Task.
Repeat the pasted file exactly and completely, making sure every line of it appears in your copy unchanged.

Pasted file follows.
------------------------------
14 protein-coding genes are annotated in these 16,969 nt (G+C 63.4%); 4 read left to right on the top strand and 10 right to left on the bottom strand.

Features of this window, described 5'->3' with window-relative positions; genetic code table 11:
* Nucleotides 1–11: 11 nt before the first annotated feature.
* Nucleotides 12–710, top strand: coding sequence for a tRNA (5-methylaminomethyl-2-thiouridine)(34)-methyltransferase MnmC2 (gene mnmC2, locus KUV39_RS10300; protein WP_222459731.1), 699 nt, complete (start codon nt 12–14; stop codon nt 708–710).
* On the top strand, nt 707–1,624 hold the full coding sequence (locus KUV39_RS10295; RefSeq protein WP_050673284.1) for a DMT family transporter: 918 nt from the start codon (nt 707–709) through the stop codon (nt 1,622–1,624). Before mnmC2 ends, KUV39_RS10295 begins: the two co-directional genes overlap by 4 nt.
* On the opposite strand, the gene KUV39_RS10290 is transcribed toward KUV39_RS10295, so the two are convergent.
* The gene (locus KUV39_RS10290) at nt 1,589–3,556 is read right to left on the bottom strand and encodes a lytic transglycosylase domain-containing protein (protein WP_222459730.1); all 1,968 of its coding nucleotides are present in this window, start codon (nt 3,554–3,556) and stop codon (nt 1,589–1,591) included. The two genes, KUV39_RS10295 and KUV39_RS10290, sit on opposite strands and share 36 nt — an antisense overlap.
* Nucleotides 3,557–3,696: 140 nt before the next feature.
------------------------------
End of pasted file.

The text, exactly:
14 protein-coding genes are annotated in these 16,969 nt (G+C 63.4%); 4 read left to right on the top strand and 10 right to left on the bottom strand.

Features of this window, described 5'->3' with window-relative positions; genetic code table 11:
* Nucleotides 1–11: 11 nt before the first annotated feature.
* Nucleotides 12–710, top strand: coding sequence for a tRNA (5-methylaminomethyl-2-thiouridine)(34)-methyltransferase MnmC2 (gene mnmC2, locus KUV39_RS10300; protein WP_222459731.1), 699 nt, complete (start codon nt 12–14; stop codon nt 708–710).
* On the top strand, nt 707–1,624 hold the full coding sequence (locus KUV39_RS10295; RefSeq protein WP_050673284.1) for a DMT family transporter: 918 nt from the start codon (nt 707–709) through the stop codon (nt 1,622–1,624). Before mnmC2 ends, KUV39_RS10295 begins: the two co-directional genes overlap by 4 nt.
* On the opposite strand, the gene KUV39_RS10290 is transcribed toward KUV39_RS10295, so the two are convergent.
* The gene (locus KUV39_RS10290) at nt 1,589–3,556 is read right to left on the bottom strand and encodes a lytic transglycosylase domain-containing protein (protein WP_222459730.1); all 1,968 of its coding nucleotides are present in this window, start codon (nt 3,554–3,556) and stop codon (nt 1,589–1,591) included. The two genes, KUV39_RS10295 and KUV39_RS10290, sit on opposite strands and share 36 nt — an antisense overlap.
* Nucleotides 3,557–3,696: 140 nt before the next feature.